Blue roofs near Rouen by Paul Gauguin

Blue roofs near Rouen by Paul Gauguin

The “Blue Roofs near Rouen”, written by Paul Gauguin in 1884, has a number of features characteristic of the art of impressionism. At the same time, the picture shows persistent post-impressionist tendencies.

Landscape “Blue Roofs near Rouen” – is a dense, dense in terms of fine images of the canvas. The picture plane is full, the graphic series is even overloaded to some extent. The picture lacks air, space.

The image of closely-spaced houses gives rise to a sense of inaccessibility and peace, and at the same time, isolation and seclusion. To paint the roofs, the artist

uses a complex blue color, thereby integrating this cluster of buildings near Rouen into something whole and significant.

The artist recreates complex light-shadow relationships through the selection of a unique palette for his canvas.

The picture is characterized by an interesting foreshortening and an original compositional vision of the artist. Numerous, different kinds of houses rise at times cumbersome tiers above the viewer. Meanwhile, such a heap of scattered buildings can not be called one-type, boring, ordinary.

On the contrary, the prosaic image of houses pleasantly surprises with a variety of shades and textures. “Skunkness” of the picture retains a sense of ornamentality of the image, when the elements are closely located to each other, being at the same time a clearly defined, but hidden to the time symbol. So in this case, the landscape is symbolic, and not simply closed in itself. And even if there is no dynamics in the literal sense of the word, nevertheless, the canvas has an idea and has symbolic energy.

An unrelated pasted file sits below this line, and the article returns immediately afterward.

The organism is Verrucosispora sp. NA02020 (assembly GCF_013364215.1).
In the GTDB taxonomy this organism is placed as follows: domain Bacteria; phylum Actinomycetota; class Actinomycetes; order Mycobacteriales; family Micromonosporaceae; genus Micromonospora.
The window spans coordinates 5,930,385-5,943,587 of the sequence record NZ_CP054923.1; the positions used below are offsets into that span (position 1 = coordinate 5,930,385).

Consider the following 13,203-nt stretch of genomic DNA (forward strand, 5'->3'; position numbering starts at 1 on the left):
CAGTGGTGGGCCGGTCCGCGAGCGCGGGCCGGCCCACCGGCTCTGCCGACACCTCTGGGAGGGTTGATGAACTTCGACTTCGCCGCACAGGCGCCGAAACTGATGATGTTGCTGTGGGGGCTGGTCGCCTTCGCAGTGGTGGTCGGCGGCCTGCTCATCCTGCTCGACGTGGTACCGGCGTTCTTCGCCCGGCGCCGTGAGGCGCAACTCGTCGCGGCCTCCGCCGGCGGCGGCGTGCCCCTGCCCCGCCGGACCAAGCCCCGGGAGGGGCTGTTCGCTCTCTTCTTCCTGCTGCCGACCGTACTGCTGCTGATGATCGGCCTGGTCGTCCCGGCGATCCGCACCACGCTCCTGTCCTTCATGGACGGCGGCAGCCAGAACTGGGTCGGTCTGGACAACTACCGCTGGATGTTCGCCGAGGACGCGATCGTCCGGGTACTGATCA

The landscape shows us the autumn colors, complex shades. Pretty warm color is counterbalanced by the cold color of the sky and roofs. The space of the sky is filled with white intermittent clouds, dropping additional shadows and obscuring the landscape, making it more pronounced and contrasting.

The picture is more like a sketch, podmalevok, one of the possible images, as evidenced by the lack of detailed drawing, strict contour lines, roughness and nervousness of the stroke.

The landscape is extremely static, but the dynamics of the canvas is given by the figures of people in the lower part of the canvas. The unusual arrangement of these figures enlivens the landscape image, introduces an element of randomness and some chaos, which in life is so often. From this the canvas ceases to be a dead picture plane, and begins to breathe in time with the surrounding reality.

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